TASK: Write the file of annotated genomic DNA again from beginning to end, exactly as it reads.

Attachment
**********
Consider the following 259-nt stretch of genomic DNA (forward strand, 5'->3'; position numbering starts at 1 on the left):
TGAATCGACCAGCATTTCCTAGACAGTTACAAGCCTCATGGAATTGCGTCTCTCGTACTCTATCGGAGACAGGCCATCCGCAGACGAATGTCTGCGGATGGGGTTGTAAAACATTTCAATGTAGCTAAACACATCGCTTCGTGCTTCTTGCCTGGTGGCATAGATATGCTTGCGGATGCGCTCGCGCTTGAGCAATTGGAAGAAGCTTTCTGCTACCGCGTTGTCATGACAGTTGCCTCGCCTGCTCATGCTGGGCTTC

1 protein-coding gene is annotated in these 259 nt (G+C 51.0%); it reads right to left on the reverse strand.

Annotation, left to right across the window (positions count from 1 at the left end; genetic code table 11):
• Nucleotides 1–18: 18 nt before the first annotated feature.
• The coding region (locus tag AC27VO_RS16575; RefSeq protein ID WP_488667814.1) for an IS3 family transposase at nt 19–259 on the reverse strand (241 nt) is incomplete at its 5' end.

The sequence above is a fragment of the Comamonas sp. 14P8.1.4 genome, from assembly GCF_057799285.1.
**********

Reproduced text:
Consider the following 259-nt stretch of genomic DNA (forward strand, 5'->3'; position numbering starts at 1 on the left):
TGAATCGACCAGCATTTCCTAGACAGTTACAAGCCTCATGGAATTGCGTCTCTCGTACTCTATCGGAGACAGGCCATCCGCAGACGAATGTCTGCGGATGGGGTTGTAAAACATTTCAATGTAGCTAAACACATCGCTTCGTGCTTCTTGCCTGGTGGCATAGATATGCTTGCGGATGCGCTCGCGCTTGAGCAATTGGAAGAAGCTTTCTGCTACCGCGTTGTCATGACAGTTGCCTCGCCTGCTCATGCTGGGCTTC

1 protein-coding gene is annotated in these 259 nt (G+C 51.0%); it reads right to left on the reverse strand.

Annotation, left to right across the window (positions count from 1 at the left end; genetic code table 11):
• Nucleotides 1–18: 18 nt before the first annotated feature.
• The coding region (locus tag AC27VO_RS16575; RefSeq protein ID WP_488667814.1) for an IS3 family transposase at nt 19–259 on the reverse strand (241 nt) is incomplete at its 5' end.

The sequence above is a fragment of the Comamonas sp. 14P8.1.4 genome, from assembly GCF_057799285.1.